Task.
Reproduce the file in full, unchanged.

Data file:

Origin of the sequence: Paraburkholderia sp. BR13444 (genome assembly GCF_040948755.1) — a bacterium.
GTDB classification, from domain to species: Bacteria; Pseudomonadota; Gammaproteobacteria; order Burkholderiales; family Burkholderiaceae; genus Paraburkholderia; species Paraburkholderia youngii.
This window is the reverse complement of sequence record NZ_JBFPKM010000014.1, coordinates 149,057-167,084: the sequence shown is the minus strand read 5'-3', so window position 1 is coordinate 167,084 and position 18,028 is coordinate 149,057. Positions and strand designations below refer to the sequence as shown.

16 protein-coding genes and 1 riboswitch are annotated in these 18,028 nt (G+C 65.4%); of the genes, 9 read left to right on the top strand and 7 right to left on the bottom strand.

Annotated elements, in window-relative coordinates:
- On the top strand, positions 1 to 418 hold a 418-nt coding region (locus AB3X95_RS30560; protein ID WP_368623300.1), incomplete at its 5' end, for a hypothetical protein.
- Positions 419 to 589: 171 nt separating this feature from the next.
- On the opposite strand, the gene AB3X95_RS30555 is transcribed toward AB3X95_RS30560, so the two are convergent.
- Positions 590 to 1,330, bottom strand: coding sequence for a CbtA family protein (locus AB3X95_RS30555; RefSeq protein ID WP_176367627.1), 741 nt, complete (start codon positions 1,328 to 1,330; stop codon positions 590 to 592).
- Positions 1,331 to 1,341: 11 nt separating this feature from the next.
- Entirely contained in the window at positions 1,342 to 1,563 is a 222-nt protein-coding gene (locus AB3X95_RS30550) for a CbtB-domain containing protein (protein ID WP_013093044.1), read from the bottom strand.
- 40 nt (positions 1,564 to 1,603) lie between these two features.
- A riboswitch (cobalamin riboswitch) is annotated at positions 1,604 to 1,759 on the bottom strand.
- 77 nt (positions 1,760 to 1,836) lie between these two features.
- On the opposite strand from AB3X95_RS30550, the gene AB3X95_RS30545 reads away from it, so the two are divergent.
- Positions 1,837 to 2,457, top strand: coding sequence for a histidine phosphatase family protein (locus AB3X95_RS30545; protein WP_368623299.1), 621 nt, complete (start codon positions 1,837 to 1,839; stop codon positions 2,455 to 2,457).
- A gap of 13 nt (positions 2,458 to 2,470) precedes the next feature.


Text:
Origin of the sequence: Paraburkholderia sp. BR13444 (genome assembly GCF_040948755.1) — a bacterium.
GTDB classification, from domain to species: Bacteria; Pseudomonadota; Gammaproteobacteria; order Burkholderiales; family Burkholderiaceae; genus Paraburkholderia; species Paraburkholderia youngii.
This window is the reverse complement of sequence record NZ_JBFPKM010000014.1, coordinates 149,057-167,084: the sequence shown is the minus strand read 5'-3', so window position 1 is coordinate 167,084 and position 18,028 is coordinate 149,057. Positions and strand designations below refer to the sequence as shown.

16 protein-coding genes and 1 riboswitch are annotated in these 18,028 nt (G+C 65.4%); of the genes, 9 read left to right on the top strand and 7 right to left on the bottom strand.

Annotated elements, in window-relative coordinates:
- On the top strand, positions 1 to 418 hold a 418-nt coding region (locus AB3X95_RS30560; protein ID WP_368623300.1), incomplete at its 5' end, for a hypothetical protein.
- Positions 419 to 589: 171 nt separating this feature from the next.
- On the opposite strand, the gene AB3X95_RS30555 is transcribed toward AB3X95_RS30560, so the two are convergent.
- Positions 590 to 1,330, bottom strand: coding sequence for a CbtA family protein (locus AB3X95_RS30555; RefSeq protein ID WP_176367627.1), 741 nt, complete (start codon positions 1,328 to 1,330; stop codon positions 590 to 592).
- Positions 1,331 to 1,341: 11 nt separating this feature from the next.
- Entirely contained in the window at positions 1,342 to 1,563 is a 222-nt protein-coding gene (locus AB3X95_RS30550) for a CbtB-domain containing protein (protein ID WP_013093044.1), read from the bottom strand.
- 40 nt (positions 1,564 to 1,603) lie between these two features.
- A riboswitch (cobalamin riboswitch) is annotated at positions 1,604 to 1,759 on the bottom strand.
- 77 nt (positions 1,760 to 1,836) lie between these two features.
- On the opposite strand from AB3X95_RS30550, the gene AB3X95_RS30545 reads away from it, so the two are divergent.
- Positions 1,837 to 2,457, top strand: coding sequence for a histidine phosphatase family protein (locus AB3X95_RS30545; protein WP_368623299.1), 621 nt, complete (start codon positions 1,837 to 1,839; stop codon positions 2,455 to 2,457).
- A gap of 13 nt (positions 2,458 to 2,470) precedes the next feature.